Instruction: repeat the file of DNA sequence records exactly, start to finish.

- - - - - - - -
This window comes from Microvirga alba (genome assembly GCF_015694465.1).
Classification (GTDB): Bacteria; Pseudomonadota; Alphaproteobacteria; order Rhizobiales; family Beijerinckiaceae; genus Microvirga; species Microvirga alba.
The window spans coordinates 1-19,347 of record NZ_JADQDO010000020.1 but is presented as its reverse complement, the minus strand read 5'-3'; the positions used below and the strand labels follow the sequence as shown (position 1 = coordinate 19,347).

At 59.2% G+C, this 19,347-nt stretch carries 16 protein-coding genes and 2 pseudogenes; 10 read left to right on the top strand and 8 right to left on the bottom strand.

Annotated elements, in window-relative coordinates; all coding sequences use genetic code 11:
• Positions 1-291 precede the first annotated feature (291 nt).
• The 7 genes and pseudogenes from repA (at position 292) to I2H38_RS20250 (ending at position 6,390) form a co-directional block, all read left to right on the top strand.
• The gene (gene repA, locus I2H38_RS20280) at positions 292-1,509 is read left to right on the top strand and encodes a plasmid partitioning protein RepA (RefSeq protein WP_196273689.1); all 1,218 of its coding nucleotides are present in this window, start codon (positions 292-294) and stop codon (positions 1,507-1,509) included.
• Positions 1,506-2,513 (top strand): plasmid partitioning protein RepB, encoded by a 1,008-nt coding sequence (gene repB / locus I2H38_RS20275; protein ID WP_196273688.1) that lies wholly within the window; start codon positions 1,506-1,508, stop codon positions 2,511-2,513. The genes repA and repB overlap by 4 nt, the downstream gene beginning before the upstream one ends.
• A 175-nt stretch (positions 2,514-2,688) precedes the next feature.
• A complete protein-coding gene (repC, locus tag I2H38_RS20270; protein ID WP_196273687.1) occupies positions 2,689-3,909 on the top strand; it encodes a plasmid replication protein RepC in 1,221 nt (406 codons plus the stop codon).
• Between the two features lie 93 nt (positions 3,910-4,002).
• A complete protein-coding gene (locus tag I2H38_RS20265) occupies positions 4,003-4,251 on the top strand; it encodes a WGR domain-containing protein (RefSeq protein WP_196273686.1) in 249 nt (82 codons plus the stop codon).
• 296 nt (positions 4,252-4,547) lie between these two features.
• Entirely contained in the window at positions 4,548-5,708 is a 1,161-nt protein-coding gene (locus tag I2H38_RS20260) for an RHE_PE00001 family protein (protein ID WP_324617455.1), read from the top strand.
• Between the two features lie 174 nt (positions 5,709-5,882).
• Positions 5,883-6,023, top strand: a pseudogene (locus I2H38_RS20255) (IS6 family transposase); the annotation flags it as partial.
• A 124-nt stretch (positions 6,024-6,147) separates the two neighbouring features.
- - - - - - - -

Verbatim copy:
This window comes from Microvirga alba (genome assembly GCF_015694465.1).
Classification (GTDB): Bacteria; Pseudomonadota; Alphaproteobacteria; order Rhizobiales; family Beijerinckiaceae; genus Microvirga; species Microvirga alba.
The window spans coordinates 1-19,347 of record NZ_JADQDO010000020.1 but is presented as its reverse complement, the minus strand read 5'-3'; the positions used below and the strand labels follow the sequence as shown (position 1 = coordinate 19,347).

At 59.2% G+C, this 19,347-nt stretch carries 16 protein-coding genes and 2 pseudogenes; 10 read left to right on the top strand and 8 right to left on the bottom strand.

Annotated elements, in window-relative coordinates; all coding sequences use genetic code 11:
• Positions 1-291 precede the first annotated feature (291 nt).
• The 7 genes and pseudogenes from repA (at position 292) to I2H38_RS20250 (ending at position 6,390) form a co-directional block, all read left to right on the top strand.
• The gene (gene repA, locus I2H38_RS20280) at positions 292-1,509 is read left to right on the top strand and encodes a plasmid partitioning protein RepA (RefSeq protein WP_196273689.1); all 1,218 of its coding nucleotides are present in this window, start codon (positions 292-294) and stop codon (positions 1,507-1,509) included.
• Positions 1,506-2,513 (top strand): plasmid partitioning protein RepB, encoded by a 1,008-nt coding sequence (gene repB / locus I2H38_RS20275; protein ID WP_196273688.1) that lies wholly within the window; start codon positions 1,506-1,508, stop codon positions 2,511-2,513. The genes repA and repB overlap by 4 nt, the downstream gene beginning before the upstream one ends.
• A 175-nt stretch (positions 2,514-2,688) precedes the next feature.
• A complete protein-coding gene (repC, locus tag I2H38_RS20270; protein ID WP_196273687.1) occupies positions 2,689-3,909 on the top strand; it encodes a plasmid replication protein RepC in 1,221 nt (406 codons plus the stop codon).
• Between the two features lie 93 nt (positions 3,910-4,002).
• A complete protein-coding gene (locus tag I2H38_RS20265) occupies positions 4,003-4,251 on the top strand; it encodes a WGR domain-containing protein (RefSeq protein WP_196273686.1) in 249 nt (82 codons plus the stop codon).
• 296 nt (positions 4,252-4,547) lie between these two features.
• Entirely contained in the window at positions 4,548-5,708 is a 1,161-nt protein-coding gene (locus tag I2H38_RS20260) for an RHE_PE00001 family protein (protein ID WP_324617455.1), read from the top strand.
• Between the two features lie 174 nt (positions 5,709-5,882).
• Positions 5,883-6,023, top strand: a pseudogene (locus I2H38_RS20255) (IS6 family transposase); the annotation flags it as partial.
• A 124-nt stretch (positions 6,024-6,147) separates the two neighbouring features.